Tuesday, March 06, 2007

Diversification or diworsification?

According to Markowitz (he is a Nobel Prize Winner on Portfolio Theory), diversification is the only way to achieve a higher return at the same level of risk. This actually makes more mathematical sense than common sense, and most value investors do not subscribe to this thinking. Let's try to examine whether diversification is actually diworsification.

To paraphrase the essence of Markowitz's theory, basically it means that if you are only willing to accept the risk that you will lose, say 10% of your principal, and a portfolio of stocks and bonds can give you 8% return, the only way that you can earn more than 8% is to invest in other asset classes like commodities, real estate, bonds, private equity, integrated resorts, submarine fiber optic cables and credit card points. (Ok the last 4 are not socially accepted asset classes btw)

In order to achieve the maximum positive effect of diversification, the asset classes should also move in different directions, i.e. when one goes up the other should go down. This way, say if equity markets crack, hopefully bonds or commodities will still help to offset some losses. Ok we all know that's bullshit right?

Buffett and Peter Lynch (he is a star fund manager at Fidelity some time back, quite famous too) thinks diversification is bullshit too. Lynch calls it diworsification. This is bcos all of us have limited time and resources, and it does not make sense to try to invest in as many field as possible since we can only be an expert in only a handful of them. You should bet your entire net worth only when you find a potential ten bagger (a stock that will rise 10 fold) and only if you are damn sure. This way you maximize your effort in research, make money, feel happy and can go buy that Prada bag for your wife and that Ferrari for yourself.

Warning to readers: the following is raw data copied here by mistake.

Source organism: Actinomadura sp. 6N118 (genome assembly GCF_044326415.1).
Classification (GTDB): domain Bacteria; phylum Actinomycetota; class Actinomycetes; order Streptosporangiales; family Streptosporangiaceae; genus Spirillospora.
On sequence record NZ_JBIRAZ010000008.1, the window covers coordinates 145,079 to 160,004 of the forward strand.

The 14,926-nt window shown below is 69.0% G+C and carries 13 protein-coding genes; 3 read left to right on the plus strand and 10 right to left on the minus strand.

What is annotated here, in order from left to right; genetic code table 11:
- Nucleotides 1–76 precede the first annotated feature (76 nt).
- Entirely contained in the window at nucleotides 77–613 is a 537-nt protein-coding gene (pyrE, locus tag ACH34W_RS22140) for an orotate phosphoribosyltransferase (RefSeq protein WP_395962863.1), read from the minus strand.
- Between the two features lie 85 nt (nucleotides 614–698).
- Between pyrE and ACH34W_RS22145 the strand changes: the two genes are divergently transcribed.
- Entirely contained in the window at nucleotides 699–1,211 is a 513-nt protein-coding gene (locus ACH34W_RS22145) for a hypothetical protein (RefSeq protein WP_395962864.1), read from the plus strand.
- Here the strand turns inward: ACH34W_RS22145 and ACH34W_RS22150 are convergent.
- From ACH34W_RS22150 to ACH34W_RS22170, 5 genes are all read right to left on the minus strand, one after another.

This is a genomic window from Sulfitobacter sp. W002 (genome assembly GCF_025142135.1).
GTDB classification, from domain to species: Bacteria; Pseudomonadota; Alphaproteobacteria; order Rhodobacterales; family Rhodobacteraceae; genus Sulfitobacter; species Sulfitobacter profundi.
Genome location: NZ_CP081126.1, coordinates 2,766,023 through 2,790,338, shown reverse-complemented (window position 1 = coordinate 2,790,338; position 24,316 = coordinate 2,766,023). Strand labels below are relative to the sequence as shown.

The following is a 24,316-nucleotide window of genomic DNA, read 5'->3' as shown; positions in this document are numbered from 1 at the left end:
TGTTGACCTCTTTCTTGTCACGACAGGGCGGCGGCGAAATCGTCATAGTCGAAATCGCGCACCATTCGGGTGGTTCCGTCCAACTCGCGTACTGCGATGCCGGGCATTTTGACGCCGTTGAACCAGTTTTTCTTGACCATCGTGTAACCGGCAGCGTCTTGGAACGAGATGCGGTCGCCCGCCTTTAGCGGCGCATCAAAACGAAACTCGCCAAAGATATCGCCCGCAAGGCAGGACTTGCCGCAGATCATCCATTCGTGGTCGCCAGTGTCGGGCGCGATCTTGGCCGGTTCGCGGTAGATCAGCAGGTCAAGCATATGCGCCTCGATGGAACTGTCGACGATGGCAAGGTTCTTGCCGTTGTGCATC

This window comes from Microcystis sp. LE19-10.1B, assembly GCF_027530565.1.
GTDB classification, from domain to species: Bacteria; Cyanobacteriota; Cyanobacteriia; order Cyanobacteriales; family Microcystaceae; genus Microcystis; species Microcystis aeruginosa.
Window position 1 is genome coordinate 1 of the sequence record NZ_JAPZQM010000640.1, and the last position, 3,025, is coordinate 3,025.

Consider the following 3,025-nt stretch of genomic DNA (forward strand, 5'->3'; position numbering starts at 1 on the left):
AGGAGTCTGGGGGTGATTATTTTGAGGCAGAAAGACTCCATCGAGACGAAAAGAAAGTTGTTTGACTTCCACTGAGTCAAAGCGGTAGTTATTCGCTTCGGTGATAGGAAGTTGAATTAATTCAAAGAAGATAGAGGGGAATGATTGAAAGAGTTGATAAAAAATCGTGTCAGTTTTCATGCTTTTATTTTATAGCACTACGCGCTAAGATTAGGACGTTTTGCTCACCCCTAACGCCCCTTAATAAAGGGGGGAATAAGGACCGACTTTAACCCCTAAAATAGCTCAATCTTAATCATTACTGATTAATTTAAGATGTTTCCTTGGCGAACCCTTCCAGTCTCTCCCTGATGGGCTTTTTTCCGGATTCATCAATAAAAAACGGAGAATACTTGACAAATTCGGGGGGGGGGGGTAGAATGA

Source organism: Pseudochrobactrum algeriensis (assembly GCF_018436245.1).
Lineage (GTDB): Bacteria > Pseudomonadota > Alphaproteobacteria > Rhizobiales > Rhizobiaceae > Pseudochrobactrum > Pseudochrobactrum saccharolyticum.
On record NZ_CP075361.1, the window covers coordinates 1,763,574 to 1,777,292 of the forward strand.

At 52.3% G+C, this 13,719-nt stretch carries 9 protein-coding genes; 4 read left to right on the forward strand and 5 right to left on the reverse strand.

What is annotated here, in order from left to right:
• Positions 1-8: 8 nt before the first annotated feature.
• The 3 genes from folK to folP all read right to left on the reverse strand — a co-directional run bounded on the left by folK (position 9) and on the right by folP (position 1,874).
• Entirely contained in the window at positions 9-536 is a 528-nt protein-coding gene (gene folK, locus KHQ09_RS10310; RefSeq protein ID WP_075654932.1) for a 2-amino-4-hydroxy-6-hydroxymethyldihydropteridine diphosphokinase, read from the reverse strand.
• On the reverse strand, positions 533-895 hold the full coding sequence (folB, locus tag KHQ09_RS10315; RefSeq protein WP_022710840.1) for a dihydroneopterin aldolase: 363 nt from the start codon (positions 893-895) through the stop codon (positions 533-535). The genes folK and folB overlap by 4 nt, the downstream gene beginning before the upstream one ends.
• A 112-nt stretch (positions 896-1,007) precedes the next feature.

I kinda think that the truth is again, somewhere in between. Diversification helps to a certain extent, but not as good as what is promised by textbook, but if you don't diversify, chances are that one basket that you put all your eggs will break. (Trust me, Murphy's Law works.)

As individual investors, diversification options are actually quite limited, we do not have access to some non-conventional asset classes like commodities and private equity. Most people will have to stick with bonds, equities and cash. Even so I think there are some benefits that could be reaped. E.g. by investing in stocks in the different sectors or different countries. You don't need a 100 stock portfolio to enjoy the benefits of diversification, the textbook says 30, personally I think anything more than 5 stocks should be good enough.

Of course, when the markets correct, like last week, correlation of all kinds of asset classes that you can think of goes to 1. i.e. everything will crack together, commodities, bonds, stocks, real estate, private equity, Toto, CoE, salaries etc. And diversification fails. But by and large, diversification should help to generate a better return for the same level of risk.

See also Efficient Market Hypothesis
and What is the Stock Market


CFD Diversity


Add diversity to your stock portfolio by trading CFDs. CFDs are margined products so a trader only has to put up a fraction of the cost of the stock. A trader can profit from both rising and falling prices in value if the right choices are made. A properly placed stop loss can help to manage any risk.
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